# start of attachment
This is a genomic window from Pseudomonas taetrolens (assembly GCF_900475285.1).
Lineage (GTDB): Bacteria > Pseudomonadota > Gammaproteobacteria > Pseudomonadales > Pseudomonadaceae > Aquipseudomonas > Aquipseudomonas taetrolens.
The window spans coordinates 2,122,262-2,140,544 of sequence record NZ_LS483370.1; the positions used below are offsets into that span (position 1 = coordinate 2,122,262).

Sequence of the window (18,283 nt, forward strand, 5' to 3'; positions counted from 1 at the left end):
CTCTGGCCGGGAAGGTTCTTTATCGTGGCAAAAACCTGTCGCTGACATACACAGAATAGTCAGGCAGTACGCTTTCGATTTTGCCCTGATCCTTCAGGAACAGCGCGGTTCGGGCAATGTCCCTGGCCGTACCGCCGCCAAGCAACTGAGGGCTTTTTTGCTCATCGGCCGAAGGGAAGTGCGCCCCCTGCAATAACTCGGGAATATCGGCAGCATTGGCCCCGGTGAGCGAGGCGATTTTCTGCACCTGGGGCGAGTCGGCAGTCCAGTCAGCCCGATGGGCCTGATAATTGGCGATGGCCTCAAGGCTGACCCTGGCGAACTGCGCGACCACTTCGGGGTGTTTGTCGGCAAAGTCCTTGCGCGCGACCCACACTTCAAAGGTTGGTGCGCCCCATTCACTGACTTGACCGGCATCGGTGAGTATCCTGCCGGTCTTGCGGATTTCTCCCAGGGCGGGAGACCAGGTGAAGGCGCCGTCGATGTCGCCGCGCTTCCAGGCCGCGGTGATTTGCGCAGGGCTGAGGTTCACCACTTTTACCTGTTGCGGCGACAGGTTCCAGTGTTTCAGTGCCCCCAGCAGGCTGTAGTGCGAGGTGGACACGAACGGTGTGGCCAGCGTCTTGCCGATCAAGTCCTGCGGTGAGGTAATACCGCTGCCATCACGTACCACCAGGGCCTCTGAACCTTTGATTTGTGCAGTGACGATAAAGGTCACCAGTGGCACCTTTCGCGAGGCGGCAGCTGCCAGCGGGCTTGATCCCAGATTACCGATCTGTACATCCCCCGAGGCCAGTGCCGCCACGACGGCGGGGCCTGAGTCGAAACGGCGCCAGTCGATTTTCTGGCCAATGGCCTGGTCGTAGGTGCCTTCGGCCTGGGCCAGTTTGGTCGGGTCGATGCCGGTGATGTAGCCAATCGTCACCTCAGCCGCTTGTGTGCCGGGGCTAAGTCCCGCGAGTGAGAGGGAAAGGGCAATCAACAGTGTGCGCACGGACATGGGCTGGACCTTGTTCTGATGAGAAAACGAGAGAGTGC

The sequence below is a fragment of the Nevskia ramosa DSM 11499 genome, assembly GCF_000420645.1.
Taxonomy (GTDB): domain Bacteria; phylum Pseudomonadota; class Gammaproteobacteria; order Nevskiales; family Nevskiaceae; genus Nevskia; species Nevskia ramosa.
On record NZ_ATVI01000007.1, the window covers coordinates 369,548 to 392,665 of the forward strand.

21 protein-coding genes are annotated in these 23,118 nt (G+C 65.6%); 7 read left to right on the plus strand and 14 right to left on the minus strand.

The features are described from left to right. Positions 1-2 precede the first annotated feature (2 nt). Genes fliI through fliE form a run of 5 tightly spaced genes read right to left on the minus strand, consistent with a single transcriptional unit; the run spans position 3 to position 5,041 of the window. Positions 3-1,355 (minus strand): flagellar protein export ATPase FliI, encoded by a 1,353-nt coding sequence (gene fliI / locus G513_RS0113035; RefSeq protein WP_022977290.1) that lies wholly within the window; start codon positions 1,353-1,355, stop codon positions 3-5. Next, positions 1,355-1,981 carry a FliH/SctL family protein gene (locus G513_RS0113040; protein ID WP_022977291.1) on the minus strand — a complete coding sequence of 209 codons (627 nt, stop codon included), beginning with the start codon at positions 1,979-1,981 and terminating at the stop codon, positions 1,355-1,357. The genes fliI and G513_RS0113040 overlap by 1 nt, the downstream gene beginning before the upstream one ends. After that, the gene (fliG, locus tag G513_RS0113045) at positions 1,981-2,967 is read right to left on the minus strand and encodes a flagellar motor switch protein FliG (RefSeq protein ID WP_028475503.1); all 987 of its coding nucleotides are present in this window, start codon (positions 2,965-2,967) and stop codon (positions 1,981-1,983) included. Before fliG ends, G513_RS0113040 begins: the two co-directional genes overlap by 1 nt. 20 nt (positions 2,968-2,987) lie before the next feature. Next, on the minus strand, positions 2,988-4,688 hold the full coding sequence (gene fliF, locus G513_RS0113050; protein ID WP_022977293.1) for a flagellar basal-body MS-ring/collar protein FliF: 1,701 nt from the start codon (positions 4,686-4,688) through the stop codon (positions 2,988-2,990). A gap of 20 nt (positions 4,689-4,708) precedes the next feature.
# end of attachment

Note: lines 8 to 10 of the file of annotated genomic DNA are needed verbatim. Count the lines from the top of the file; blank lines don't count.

On record NZ_ATVI01000007.1, the window covers coordinates 369,548 to 392,665 of the forward strand.

21 protein-coding genes are annotated in these 23,118 nt (G+C 65.6%); 7 read left to right on the plus strand and 14 right to left on the minus strand.

The features are described from left to right. Positions 1-2 precede the first annotated feature (2 nt). Genes fliI through fliE form a run of 5 tightly spaced genes read right to left on the minus strand, consistent with a single transcriptional unit; the run spans position 3 to position 5,041 of the window. Positions 3-1,355 (minus strand): flagellar protein export ATPase FliI, encoded by a 1,353-nt coding sequence (gene fliI / locus G513_RS0113035; RefSeq protein WP_022977290.1) that lies wholly within the window; start codon positions 1,353-1,355, stop codon positions 3-5. Next, positions 1,355-1,981 carry a FliH/SctL family protein gene (locus G513_RS0113040; protein ID WP_022977291.1) on the minus strand — a complete coding sequence of 209 codons (627 nt, stop codon included), beginning with the start codon at positions 1,979-1,981 and terminating at the stop codon, positions 1,355-1,357. The genes fliI and G513_RS0113040 overlap by 1 nt, the downstream gene beginning before the upstream one ends. After that, the gene (fliG, locus tag G513_RS0113045) at positions 1,981-2,967 is read right to left on the minus strand and encodes a flagellar motor switch protein FliG (RefSeq protein ID WP_028475503.1); all 987 of its coding nucleotides are present in this window, start codon (positions 2,965-2,967) and stop codon (positions 1,981-1,983) included. Before fliG ends, G513_RS0113040 begins: the two co-directional genes overlap by 1 nt. 20 nt (positions 2,968-2,987) lie before the next feature. Next, on the minus strand, positions 2,988-4,688 hold the full coding sequence (gene fliF, locus G513_RS0113050; protein ID WP_022977293.1) for a flagellar basal-body MS-ring/collar protein FliF: 1,701 nt from the start codon (positions 4,686-4,688) through the stop codon (positions 2,988-2,990). A gap of 20 nt (positions 4,689-4,708) precedes the next feature.